“In 1973,” Judith Hemschemeyer explains in her Preface, “I read a few of Anna Akhmatova’s poems in translation in the American Poetry Review and was so struck by one of them that I decided to learn Russian in order to read them all.” The poem in question was the 1912 eight-line lyric Potusknel na nebe siniu lak (“The sky’s dark blue lacquer has dimmed”). “Three years later,” adds Hemschemeyer, “when I could read the Russian and compare the existing Akhmatova translations with the originals, I became convinced that Akhmatova’s poems should be translated in their entirety, and by a woman poet, and that I was that person.”
It’s a bold declaration. True, Hemschemeyer had published a few volumes of her own poems, but were her poetic gifts equal to her chosen task? And can she have learned enough Russian in three years to translate such a complex and difficult oeuvre as Akhmatova’s? Hemschemeyer admits to relying on what she calls “literals” throughout—a habit now common enough in the translation world but never, to my mind, quite as successful as translations produced by genuinely bilingual (or multilingual) authors: Pierre Joris on Paul Celan, Richard Sieburth on Hölderlin and Gerard de Nerval, or Michael Heim on Chekhov, Thomas Mann, and Milan Kundera.
Despite such cavils, Hemschemeyer’s two-volume edition, published in 1990, the result of more than fifteen years of work, must be regarded as a milestone. Not only does the elegant Zephyr Press two-volume edition contain all of Akhmatova’s extant poems en face, annotated and with a detailed chronology, but it also includes a 150-page biographical sketch by Roberta Reeder, Isaiah Berlin’s now famous memoir of the poet, and over 100 photographs documenting her tempestuous life. The “expanded” one-volume paperback edition, published some seven years later, adds seventy hitherto unpublished poems and fragments, a further set of photographs, and an even fuller set of notes by Roberta Reeder. At one-third of the price of the original, it looks like a real bargain, but the reader should be warned that this thousand-page edition is in English only and that it has some astonishing lapses. Reeder’s biographical essay, for example, is cut to about a quarter of its original length and although it has footnote numbers, the notes themselves– seventy-three in all–are nowhere to be found!
Oddly enough, Nancy K. Anderson’s translation of the long late poems—Requiem, The Way of All the Earth, and Poem Without a Hero—raises similar problems. Like Hemschemeyer and Reeder, Anderson decided that her translations could only be understood in the context of Akhamatova’s life and culture, and so half of The Word that Causes Death’s Defeat is a biographical / historical narrative. As it happens, Anderson’s short, incisive narrative is the best thing in the book; by contrast, the lengthy critical essays on the poems, supplemented though they are by excerpts from Akhmatova’s notebooks and early versions of Poem Without a Hero, are somewhat flat-footed—more running commentary than full-fledged criticism. Then, too, once we have the story of Akhmatova’s life before us, it is frustrating not to have the earlier great lyrics that constitute an index to that life as it was actually being lived.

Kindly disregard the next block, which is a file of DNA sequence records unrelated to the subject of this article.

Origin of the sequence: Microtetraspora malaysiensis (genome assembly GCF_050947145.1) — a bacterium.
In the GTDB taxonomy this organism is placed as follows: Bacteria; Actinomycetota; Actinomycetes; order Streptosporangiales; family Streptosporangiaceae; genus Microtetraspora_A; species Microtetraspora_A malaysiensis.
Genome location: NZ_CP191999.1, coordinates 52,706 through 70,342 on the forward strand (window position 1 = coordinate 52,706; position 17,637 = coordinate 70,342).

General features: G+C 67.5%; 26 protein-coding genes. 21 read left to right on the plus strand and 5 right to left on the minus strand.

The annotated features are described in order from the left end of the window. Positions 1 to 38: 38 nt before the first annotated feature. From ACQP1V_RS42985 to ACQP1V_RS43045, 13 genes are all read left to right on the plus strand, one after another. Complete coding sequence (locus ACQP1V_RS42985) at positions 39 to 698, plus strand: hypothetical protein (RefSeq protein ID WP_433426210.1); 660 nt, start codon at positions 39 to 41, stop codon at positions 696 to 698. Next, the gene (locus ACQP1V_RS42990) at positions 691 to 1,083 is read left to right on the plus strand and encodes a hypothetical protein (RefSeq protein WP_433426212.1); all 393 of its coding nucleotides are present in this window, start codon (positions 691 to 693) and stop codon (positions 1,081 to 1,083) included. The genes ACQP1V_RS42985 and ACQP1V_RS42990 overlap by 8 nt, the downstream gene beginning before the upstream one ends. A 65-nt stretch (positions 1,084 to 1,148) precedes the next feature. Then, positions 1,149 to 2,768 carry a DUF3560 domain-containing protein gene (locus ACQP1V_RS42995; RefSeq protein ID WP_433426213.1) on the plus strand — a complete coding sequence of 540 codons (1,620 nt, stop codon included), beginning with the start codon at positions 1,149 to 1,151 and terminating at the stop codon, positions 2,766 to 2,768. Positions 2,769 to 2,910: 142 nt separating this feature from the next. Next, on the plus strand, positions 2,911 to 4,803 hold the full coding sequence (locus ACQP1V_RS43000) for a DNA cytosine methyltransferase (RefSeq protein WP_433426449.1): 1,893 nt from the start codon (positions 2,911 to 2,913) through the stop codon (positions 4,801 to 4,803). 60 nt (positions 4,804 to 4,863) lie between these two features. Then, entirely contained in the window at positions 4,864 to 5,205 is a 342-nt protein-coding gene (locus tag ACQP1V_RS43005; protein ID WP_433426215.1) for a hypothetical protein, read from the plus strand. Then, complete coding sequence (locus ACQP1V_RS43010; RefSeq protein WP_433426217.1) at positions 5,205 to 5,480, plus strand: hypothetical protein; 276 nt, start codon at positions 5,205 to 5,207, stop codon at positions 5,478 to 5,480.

Since neither Hemschemeyer nor Anderson give us a wholly satisfactory “Collected” or “Selected” Ahkmatova in English, the reader might consult the earlier more modest selections by Stanley Kunitz and R. M. Thomas. The latter, best known to U.S. readers as the author of The White Hotel (1981), is fluent in Russian: his Penguin Selected Poems is a very modest compendium but works hard at capturing the nuances of Akhmatova’s style. Kunitz, collaborating with Max Hayward, the translator of Dr.Zhivago, has given us an excellent short bilingual edition of Akhmatova’s key poems, with a good introduction and notes.
But there is a certain stumbling block. Reading my way through Hemschemeyer’s hefty volumes, I began to wonder whether Akhmatova was translatable at all. Her poems are almost always written in short rhyming stanzas, in which melopoeia, to use Pound’s term for verse music, trumps not onlylogopoeia (“the dance of the intellect among words”), but also phanopoeia (the “casting of images upon the visual imagination”). Rhyme, anaphora, assonance, alliteration—this dense musical chiming, central to Akhmatova’s lyric, cannot be carried over into English, a highly uninflected language in which rhyme is much rarer and always calls attention to itself as a device rather than being part of the rhetorical flow, as it is in Akhmatova’s verse. Then too Russian, unlike English, is rich in long polysyllabic words in which stresses cluster together: our own function words, pronouns, and prepositions –my, me,this, that, in, from, where, by, over, next to--have no equivalent in Russian, where modifiers, qualifiers and tense indicators are generally absorbed into the verbs and nouns themselves. Consider the following stanza from “Anno Domini II:
Vse raskhishcheno, predano, prodano,
Chernoi smerti mel’kalo krylo,
Vse golodnoi toskoyu izglodano,
Otchego zhe nam stalo svetlo?
Everything has been plundered, betrayed, sold out,
The wing of black death has flashed,
Everything has been devoured by starving anguish,
Why, then, is it so bright?
In English, the words “has been plundered” translates the single verb form raskihshcheno, expanding the line by two extra words, even as the word prodano translates as “sold out,” adding a third. Line 2 is similarly expanded by “of” and “has,” and so on. Thus Akhamatova’s tightly packed alliterative lines inevitably lose some of their impact.